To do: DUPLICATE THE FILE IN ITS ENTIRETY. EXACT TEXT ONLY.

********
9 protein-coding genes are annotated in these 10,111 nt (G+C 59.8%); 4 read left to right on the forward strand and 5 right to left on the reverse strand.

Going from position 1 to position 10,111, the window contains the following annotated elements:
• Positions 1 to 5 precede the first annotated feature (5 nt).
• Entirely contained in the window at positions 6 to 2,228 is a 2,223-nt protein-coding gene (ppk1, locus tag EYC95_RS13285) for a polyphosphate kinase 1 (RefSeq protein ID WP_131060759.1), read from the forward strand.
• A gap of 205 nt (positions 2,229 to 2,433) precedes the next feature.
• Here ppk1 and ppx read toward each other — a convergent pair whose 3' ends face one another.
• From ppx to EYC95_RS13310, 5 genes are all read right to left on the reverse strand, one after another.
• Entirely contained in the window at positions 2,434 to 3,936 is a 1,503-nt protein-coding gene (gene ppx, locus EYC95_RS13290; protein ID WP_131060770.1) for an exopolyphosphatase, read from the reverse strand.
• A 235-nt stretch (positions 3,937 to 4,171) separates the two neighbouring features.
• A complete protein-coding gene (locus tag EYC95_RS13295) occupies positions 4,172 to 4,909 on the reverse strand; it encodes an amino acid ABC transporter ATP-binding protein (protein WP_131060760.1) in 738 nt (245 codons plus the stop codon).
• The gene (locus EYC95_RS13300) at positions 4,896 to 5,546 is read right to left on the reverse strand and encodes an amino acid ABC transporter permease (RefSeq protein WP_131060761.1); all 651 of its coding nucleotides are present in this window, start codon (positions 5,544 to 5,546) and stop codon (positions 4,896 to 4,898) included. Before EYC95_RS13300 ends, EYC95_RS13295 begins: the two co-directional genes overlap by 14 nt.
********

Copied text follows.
9 protein-coding genes are annotated in these 10,111 nt (G+C 59.8%); 4 read left to right on the forward strand and 5 right to left on the reverse strand.

Going from position 1 to position 10,111, the window contains the following annotated elements:
• Positions 1 to 5 precede the first annotated feature (5 nt).
• Entirely contained in the window at positions 6 to 2,228 is a 2,223-nt protein-coding gene (ppk1, locus tag EYC95_RS13285) for a polyphosphate kinase 1 (RefSeq protein ID WP_131060759.1), read from the forward strand.
• A gap of 205 nt (positions 2,229 to 2,433) precedes the next feature.
• Here ppk1 and ppx read toward each other — a convergent pair whose 3' ends face one another.
• From ppx to EYC95_RS13310, 5 genes are all read right to left on the reverse strand, one after another.
• Entirely contained in the window at positions 2,434 to 3,936 is a 1,503-nt protein-coding gene (gene ppx, locus EYC95_RS13290; protein ID WP_131060770.1) for an exopolyphosphatase, read from the reverse strand.
• A 235-nt stretch (positions 3,937 to 4,171) separates the two neighbouring features.
• A complete protein-coding gene (locus tag EYC95_RS13295) occupies positions 4,172 to 4,909 on the reverse strand; it encodes an amino acid ABC transporter ATP-binding protein (protein WP_131060760.1) in 738 nt (245 codons plus the stop codon).
• The gene (locus EYC95_RS13300) at positions 4,896 to 5,546 is read right to left on the reverse strand and encodes an amino acid ABC transporter permease (RefSeq protein WP_131060761.1); all 651 of its coding nucleotides are present in this window, start codon (positions 5,544 to 5,546) and stop codon (positions 4,896 to 4,898) included. Before EYC95_RS13300 ends, EYC95_RS13295 begins: the two co-directional genes overlap by 14 nt.